Mastering 'Macbeth' Shakespeare on the Green Takes Giant Step Forward with Artistically Superior Production

Article excerpt

Byline: Jack Helbig Daily Herald Correspondent


- Mini-review: Fabulous, first-rate and free

- Location: Barat College, 700 E. Westleigh Road, Lake Forest

- Times: 8 p.m. July 24-26 and July 30-Aug. 1

- Parking: free

- Tickets: free

- Box office: (847) 604-6344

Seven years ago, a group of Barat College theater professors created Shakespeare on the Green, an outdoor play inspired by Joseph Papp's free Shakespeare in the Park productions in New York.

Since then the event has grown from a simple weekend festival to a three-weekend extravaganza that attracts thousands. Even on a recent Sunday night, the artfully bermed hill in front of the stage on Barat College's sprawling front lawn was packed.

Artistically, too, Shakespeare on the Green has grown from merely above-average productions to excellent ones. The first Shakespeare on the Green show I caught, "Twelfth Night," was lively, fun and well executed but not substantially different from other productions. The costumes were historically accurate, and director Karla Koskinen successfully blended the play's strange juxtaposition of broad slapstick and subtle romantic comedy. But the production itself, however entertaining, lacked that certain something - that singleness of vision, that spark of inspiration - that makes a show extraordinary.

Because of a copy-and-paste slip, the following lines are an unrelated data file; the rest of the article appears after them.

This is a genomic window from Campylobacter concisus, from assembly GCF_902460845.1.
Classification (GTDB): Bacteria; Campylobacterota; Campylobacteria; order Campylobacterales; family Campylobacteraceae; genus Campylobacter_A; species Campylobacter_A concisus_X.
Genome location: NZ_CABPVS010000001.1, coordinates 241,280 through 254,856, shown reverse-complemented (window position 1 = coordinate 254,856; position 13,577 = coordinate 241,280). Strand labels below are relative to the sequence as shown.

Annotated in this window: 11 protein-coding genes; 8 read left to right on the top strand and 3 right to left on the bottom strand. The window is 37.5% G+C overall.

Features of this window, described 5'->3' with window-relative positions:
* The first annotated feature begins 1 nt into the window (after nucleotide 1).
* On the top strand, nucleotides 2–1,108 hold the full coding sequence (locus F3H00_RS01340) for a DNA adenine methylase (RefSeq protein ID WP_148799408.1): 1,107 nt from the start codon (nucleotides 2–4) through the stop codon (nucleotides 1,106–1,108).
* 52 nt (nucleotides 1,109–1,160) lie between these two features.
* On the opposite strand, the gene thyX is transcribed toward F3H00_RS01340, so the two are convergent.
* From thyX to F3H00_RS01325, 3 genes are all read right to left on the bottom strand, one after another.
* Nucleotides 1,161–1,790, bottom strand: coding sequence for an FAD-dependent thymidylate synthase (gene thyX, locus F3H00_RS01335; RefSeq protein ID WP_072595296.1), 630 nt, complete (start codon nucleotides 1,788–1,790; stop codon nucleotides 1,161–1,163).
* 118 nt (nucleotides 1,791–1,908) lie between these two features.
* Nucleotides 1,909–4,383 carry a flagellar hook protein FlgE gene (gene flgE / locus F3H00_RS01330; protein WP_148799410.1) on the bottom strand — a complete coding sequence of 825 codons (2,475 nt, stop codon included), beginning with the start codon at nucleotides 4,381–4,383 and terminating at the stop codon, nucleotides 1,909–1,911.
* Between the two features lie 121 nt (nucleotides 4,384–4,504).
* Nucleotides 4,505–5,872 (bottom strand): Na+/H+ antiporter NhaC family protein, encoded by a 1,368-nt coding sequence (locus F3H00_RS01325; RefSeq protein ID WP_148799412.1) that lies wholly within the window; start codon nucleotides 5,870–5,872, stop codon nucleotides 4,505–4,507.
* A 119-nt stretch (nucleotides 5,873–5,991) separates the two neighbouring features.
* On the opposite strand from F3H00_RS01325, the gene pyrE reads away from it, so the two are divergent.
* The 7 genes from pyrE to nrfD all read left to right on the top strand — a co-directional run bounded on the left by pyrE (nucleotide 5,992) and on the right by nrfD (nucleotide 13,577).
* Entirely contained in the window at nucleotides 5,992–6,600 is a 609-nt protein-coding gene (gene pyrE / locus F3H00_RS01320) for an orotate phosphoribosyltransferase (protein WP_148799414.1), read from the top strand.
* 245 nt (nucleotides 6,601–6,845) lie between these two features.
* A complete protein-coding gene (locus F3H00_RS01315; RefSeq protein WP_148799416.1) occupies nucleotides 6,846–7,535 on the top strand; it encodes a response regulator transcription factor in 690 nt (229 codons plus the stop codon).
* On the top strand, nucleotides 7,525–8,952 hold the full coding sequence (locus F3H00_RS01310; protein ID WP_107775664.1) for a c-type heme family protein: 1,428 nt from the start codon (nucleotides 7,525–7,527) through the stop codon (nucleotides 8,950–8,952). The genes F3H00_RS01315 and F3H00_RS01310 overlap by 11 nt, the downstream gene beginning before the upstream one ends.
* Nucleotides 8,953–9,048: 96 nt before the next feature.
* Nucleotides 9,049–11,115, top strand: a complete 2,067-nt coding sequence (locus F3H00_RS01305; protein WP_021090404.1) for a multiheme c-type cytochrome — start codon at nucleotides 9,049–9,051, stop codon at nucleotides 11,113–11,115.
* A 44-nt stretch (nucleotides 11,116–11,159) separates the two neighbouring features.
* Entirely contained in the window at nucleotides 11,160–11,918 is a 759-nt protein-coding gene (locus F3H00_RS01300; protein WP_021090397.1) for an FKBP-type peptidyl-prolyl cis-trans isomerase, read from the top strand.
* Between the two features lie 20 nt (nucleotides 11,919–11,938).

As the years went on, we began to see more and more of that certain something - in the wise and witty staging of "As You Like It" three summer's ago, for example, and in Scott Parkinson's amazing "Hamlet" last year.

This year's production of "Macbeth" - another dark and brooding tragedy - marks yet another step forward for this company. And I'm not just talking about the fact that for the first time Shakespeare on the Green is using Equity actors (well, one Equity actor anyway - Craig Spidle, who plays Macbeth).

The total production, from opening scene to final blackout, is very much the work of a company and a director who have found a distinct voice and point of view, and who are not afraid to show the world what they know.

I'm sure it helps that Koskinen and company are doing "Macbeth," one of the Bard's most tightly written plays. Nothing is wasted here. Every moment, every gesture in this beautiful, disturbing play adds to the story of a Scottish nobleman whose ambition to become king turns him into a cold-blooded killer.

The play has one comic scene, involving a porter who delays opening Macbeth's castle door because he is too drunk. But that comedic interlude, it turns out, is an integral part of the whole. It provides a little comic relief, but it also raises the stakes by putting some time between the scene when Macbeth and his wife conspire to murder the king in his sleep and the announcement that the dirty deed has been done. …